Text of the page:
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Propositions

Propositions

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Published by Raleigh Miller

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Published by: Raleigh Miller on Dec 07, 2011
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11/19/2014

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Propositions: On Their Modal and Temporal Properties
Raleigh Miller Jeff King has argued ((2003) and (2008, ch. 5)) that tense expressions have quantifiersas their semantic values.
1
King thus problematizes traditional tense semantics, credited to A.N.Prior,
2
according to which tense expressions have sentence operators as their semantic values.King's argument allows for modal expressions, unlike tense expressions, to have sentenceoperators as their semantic values. King makes it clear that he leaves open this possibilitybecause he thinks it is correct; King thinks that modal expressions contribute modal operators tothe propositions expressed by the sentences in which they appear. Thus, King’s full viewincludes a commitment to the thesis that modal and tense expressions have formally,categorially different semantic values. Call this the
Asymmetry Thesis
or 
Asymmetry.
Someof King’s reasons for endorsing asymmetry are linguistic. Operator and quantifiers have welldefined formal features. The linguist’s choice between quantificational or operational semanticsfor tense and modal expressions yields predictions that can be empirically tested. If naturallanguage patterns are more accurately predicted by a theory of tense and modal expressionsaccording to which they are formally, categorially different, this amounts to a
linguistic 
case for 
Asymmetry.
Much of King's research is dedicated to making this case. But, as King argues inhis (2008),
Asymmetry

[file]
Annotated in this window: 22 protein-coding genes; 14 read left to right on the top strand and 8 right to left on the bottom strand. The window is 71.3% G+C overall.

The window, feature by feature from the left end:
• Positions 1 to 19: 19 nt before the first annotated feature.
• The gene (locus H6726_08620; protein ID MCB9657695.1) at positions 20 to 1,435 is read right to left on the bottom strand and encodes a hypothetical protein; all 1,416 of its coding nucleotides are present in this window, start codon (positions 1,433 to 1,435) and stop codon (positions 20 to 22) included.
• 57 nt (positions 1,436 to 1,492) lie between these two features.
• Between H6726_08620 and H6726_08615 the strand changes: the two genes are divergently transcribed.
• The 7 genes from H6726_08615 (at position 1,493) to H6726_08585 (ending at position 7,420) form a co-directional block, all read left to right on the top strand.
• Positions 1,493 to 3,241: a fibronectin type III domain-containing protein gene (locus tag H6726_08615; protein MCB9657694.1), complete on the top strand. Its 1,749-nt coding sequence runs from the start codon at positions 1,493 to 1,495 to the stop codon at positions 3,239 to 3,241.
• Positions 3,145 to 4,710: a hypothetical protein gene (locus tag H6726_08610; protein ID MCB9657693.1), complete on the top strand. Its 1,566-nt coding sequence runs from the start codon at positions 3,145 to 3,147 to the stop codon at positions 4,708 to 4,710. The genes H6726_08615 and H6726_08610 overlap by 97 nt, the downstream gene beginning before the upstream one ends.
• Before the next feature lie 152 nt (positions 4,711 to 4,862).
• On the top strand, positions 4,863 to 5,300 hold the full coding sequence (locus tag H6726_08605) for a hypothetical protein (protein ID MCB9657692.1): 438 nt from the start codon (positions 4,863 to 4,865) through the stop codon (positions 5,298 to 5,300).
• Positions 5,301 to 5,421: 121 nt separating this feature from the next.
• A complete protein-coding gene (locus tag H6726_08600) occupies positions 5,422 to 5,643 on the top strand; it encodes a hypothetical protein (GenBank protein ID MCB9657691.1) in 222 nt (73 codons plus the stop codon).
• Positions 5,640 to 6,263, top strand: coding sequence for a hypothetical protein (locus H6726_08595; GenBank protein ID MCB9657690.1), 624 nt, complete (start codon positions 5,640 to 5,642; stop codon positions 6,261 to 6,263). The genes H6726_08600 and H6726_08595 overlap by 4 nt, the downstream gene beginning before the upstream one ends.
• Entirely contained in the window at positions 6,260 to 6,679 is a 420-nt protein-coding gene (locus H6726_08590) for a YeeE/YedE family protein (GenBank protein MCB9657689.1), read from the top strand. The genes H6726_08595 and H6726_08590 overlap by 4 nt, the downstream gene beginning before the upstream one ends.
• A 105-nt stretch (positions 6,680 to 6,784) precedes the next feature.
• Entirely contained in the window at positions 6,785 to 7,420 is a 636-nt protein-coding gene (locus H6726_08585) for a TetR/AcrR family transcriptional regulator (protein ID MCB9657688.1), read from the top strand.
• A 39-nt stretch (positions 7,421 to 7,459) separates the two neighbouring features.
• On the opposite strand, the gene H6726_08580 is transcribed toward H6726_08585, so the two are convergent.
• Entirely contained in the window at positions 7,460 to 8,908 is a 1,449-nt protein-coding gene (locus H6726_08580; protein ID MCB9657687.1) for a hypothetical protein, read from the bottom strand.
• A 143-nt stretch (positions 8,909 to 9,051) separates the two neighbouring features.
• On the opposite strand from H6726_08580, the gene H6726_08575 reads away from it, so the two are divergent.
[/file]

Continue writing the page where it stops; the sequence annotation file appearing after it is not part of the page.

is motivated by metaphysical considerations as well. Speculativemetaphysicians have claimed that there are differences between the temporal and modalproperties of propositions that justify
Asymmetry
. It is these latter metaphysical considerationsthat I take aim at. I will argue that metaphysical arguments for 
Asymmetry
are unpersuasive.Though I will have to say a few things about language, I will try to avoid making controversial,empirical claims that are the proper purview of the linguist; I am in no position to assess King’sarguments for conclusions about the best way to model the semantic value of tense and modal
1
I focus almost exclusively on King’s 2008, since the views expressed therein have gone through some revisionssince the reception of his 2003.
2
See, e.g. (Prior 1957)
 
expressions.
3
 The objects of interest in this paper are the modal and temporal properties of propositions, and the argument of this paper is that reflection on these properties will not lendsupport to the case for 
Asymmetry
.Let me slow down a bit, and say a few things about propositions. Propositions aretheoretical entities. They are functionally defined. Propositions, as traditionally conceived, playthree theoretical roles. First, propositions are the objects of our intentional attitudes, such asbelief or doubt. When I believe that p I stand in the belief relation to the proposition
that p
.Second, propositions are the semantic values of sentences. According to
compositionality
, apopular (though not unanimously endorsed) methodological assumption in linguistics, thesemantic value of a sentence is composed of the semantic values of its parts. Some sentencesare composed of smaller sentences. For instance, according to
compositionality
, a sentenceof the form “x is F and y is G” is composed of the respective semantic values of the sentences“x is F” and “y is G” (and the semantic value of ‘and’, conjunction). Accordingly, the propositionexpressed by a sentence
s
should be the contribution that
s
makes to a larger sentence inwhich
s
appears.
4